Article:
Home Business News Police interview witness over Dominic Cummings walking along river

Police interview witness over Dominic Cummings walking along river

27th May 20 12:18 pm

Durham Police have interviewed an eye witness who claims he saw Dominic Cummings during the coronavirus lockdown walking with his family.

Robin Lees claimed that Cummings was walking with his family walking along the River Tees on Easter Sunday during the strict lockdown.

According to the Guardian newspaper Lees who is a retired teacher said, “They were very thorough, asking every detail of what I saw. They were not in uniform.

“They asked me a lot about my background. They wanted to know exactly what time it was.

“They wanted to know if it was a clear day and did I know what Cummings looked like.”

Durham Police said on Tuesday that Cummings visited the area on 10 May, and that their officers are “not aware of anything” that supports the allegations.

A Durham Constabulary spokesman said, “We were aware of social media reports that suggested Dominic Cummings was in Durham around the time of May 10, but we are not aware of anything to support the allegation.

“It would be inappropriate to comment further.”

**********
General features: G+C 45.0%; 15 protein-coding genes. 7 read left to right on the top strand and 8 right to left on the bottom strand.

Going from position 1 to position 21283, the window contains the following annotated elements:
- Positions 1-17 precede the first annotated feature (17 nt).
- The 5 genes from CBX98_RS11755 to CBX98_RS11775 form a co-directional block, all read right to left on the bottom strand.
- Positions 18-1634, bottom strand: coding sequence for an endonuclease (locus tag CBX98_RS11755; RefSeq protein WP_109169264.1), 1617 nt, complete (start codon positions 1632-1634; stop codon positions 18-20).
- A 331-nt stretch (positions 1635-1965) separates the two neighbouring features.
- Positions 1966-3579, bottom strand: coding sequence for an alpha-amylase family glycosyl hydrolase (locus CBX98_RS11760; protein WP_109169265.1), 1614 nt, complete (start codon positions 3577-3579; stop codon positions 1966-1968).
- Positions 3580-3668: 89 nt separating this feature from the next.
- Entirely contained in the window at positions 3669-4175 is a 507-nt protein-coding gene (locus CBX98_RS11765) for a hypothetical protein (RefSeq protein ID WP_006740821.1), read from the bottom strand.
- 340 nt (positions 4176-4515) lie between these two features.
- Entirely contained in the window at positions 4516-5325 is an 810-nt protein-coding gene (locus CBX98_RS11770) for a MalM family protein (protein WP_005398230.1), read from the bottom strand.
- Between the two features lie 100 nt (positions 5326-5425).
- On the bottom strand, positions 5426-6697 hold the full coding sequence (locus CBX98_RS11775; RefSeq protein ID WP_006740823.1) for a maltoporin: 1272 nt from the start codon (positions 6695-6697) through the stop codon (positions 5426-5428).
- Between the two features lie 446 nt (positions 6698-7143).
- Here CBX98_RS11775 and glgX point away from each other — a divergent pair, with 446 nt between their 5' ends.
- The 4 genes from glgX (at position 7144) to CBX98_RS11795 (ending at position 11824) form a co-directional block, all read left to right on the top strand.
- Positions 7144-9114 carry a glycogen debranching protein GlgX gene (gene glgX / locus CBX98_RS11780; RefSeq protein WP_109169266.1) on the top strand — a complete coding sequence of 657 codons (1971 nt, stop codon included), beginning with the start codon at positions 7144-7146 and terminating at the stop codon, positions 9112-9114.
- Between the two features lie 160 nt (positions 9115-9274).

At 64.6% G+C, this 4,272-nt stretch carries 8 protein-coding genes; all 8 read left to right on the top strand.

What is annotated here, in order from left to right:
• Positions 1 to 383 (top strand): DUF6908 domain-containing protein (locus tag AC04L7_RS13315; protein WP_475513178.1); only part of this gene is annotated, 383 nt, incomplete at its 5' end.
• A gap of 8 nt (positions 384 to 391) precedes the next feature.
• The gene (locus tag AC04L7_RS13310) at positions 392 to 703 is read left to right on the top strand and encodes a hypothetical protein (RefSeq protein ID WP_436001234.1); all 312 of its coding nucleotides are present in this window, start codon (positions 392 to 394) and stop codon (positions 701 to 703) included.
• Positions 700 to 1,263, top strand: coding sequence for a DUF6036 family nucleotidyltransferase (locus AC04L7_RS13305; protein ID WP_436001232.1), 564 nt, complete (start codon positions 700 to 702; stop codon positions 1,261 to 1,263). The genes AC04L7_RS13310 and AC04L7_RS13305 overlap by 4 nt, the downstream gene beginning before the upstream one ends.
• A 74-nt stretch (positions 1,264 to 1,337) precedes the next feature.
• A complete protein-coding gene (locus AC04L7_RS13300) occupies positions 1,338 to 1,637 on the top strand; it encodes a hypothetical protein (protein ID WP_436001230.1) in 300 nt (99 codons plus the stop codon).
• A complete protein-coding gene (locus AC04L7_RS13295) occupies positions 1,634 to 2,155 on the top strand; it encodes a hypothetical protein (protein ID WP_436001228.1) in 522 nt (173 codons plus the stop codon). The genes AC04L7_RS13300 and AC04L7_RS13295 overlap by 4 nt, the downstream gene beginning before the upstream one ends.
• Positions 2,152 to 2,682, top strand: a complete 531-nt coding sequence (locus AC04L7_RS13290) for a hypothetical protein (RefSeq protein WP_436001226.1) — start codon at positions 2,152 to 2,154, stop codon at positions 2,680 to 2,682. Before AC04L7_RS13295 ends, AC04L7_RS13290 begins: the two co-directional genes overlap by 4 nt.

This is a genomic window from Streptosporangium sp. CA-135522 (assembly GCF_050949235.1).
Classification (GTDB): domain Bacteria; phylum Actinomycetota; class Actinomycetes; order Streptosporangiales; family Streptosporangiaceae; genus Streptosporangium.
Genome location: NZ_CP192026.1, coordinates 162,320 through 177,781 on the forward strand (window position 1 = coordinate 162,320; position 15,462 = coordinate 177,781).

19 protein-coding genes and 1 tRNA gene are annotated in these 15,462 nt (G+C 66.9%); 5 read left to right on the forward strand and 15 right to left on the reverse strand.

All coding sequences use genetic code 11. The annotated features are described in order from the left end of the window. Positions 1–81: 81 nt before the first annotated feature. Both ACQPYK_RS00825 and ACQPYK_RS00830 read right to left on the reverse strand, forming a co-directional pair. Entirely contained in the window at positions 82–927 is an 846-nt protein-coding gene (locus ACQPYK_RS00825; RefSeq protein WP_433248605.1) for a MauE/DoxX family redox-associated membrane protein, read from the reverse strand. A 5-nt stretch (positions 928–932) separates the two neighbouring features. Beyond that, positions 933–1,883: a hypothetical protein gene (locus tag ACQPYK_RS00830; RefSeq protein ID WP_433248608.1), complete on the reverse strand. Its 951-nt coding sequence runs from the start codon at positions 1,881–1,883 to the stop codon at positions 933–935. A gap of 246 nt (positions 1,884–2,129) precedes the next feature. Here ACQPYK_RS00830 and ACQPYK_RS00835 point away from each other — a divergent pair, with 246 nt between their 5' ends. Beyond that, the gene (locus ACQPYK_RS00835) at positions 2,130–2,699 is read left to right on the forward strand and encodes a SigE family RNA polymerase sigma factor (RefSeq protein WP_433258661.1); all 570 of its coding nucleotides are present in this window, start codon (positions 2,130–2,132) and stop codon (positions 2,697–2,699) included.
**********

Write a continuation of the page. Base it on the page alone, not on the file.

There are so many questions over Cummings actions, which to many members of the public it appears he did flout the law, for instance, him driving for 30 minutes with his family to Barnard Castle to test his eye sight.

Former Greater Manchester Police chief constable Sir Peter Fahy told BBC Radio 4’s Today programme that Mr Cummings’ trip to Barnard Castle, “certainly appears to be against the Highway Code – it’s not the way to test your eyesight, and put potentially other people in danger.”

A lawyer has warned that there could now be endless debates in courts across the UK with members of the public using the “cummings defence.”

Raj Chada, head of the criminal defence department and a partner at firm Hodge Jones and Allen, said Cummings defence will not set any formal precedent and will not mean people can automatically appeal against fines or convictions.

However, Chada reiterated concerns of the regulations that are in place as they are “vague” and “subject to challenge.”

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